Review: Mega Man 2 (NES)

Can Mega Man save the world again?

Surprisingly, the original Mega Man (or Rockman, as the series is known in Japan) did not perform very well. Initially reluctant, Capcom allowed its creator Keiji Inafune to create a sequel as a side-project in his own spare time, however, and with the effort of a few colleagues and a lot of time, he created Mega Man 2: a much bigger and better game than the original.

This time, there are eight Robot Masters instead of six, which has remained the standard for every game since. Instead of designing them himself, Keiji Inafune asked children around Japan to create their own designs and send them in. Out of these, he picked Metal Man, Air Man, Bubble Man, Quick Man, Crash Man, Flash Man, Heat Man and Wood Man.

The original Japanese release only had one difficulty mode, which was extremely hard; if you thought the first game was hard, try this! Thankfully, for the American and European release, players could pick between "Normal" (easier than the Japanese version) and "Difficult" (the same as the Japanese version).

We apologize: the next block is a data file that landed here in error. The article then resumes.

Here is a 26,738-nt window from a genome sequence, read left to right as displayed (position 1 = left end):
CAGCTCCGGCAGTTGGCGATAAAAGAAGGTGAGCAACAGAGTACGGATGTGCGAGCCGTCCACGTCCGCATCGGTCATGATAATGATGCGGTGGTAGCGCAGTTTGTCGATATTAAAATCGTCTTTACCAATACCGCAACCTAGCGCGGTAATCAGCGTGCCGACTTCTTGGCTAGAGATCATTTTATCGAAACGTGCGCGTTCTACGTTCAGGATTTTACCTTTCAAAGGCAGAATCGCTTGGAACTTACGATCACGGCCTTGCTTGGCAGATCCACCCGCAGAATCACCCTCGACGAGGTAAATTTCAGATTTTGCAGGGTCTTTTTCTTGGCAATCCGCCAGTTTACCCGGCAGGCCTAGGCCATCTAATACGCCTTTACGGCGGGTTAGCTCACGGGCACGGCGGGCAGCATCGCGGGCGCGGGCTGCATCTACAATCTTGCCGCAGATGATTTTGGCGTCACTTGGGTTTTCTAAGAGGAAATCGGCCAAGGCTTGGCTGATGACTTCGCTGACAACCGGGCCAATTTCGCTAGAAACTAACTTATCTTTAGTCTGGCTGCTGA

Unlike its predecessor, in which all Robot Masters had a clear weakness to one of the others' weapons, Mega Man 2's a bit more open-ended. Most Robot Masters can be killed with the Mega Buster with no trouble. Some have more than one weakness: Metal Man's is his own weapon (obviously you can't use it on him until you battle him again in the final stages), and if you use the Crash Bomber on Heat Man, you refill his health!

Alongside the Robot Master weapons, there are also three special items (conveniently called "Item-1", "Item-2" and "Item-3") that create platforms for you to stand on so that you can reach high ledges and cross gaps more easily. In various stages you can also find a blue box with an E on it — the E-Tank. Using this item at any time completely refills your life.

This time you're unable to revisit Robot Master stages after clearing them, although this would be useless anyhow, as there are no secrets here. There's also a password feature, so that you can continue where you left off — though of course, this should not be needed with the Virtual Console's suspend feature. After clearing the eight stages, just like in Mega Man, you battle through five stages of Dr. Wily's fortress, facing new and old bosses until you finally have a showdown with Wily himself.


Mega Man 2 is generally noted as the best of the series, and for many good reasons. It's the only Mega Man with a difficulty setting, meaning both new players and veterans alike can enjoy it, and the Robot Master weapons and level designs are also quite good. But the thing most people love the game for is the music: each and every stage has an unforgettable 8-bit tune. If you want a good platformer, look no further than this, this is classic Capcom platforming action at its very best.

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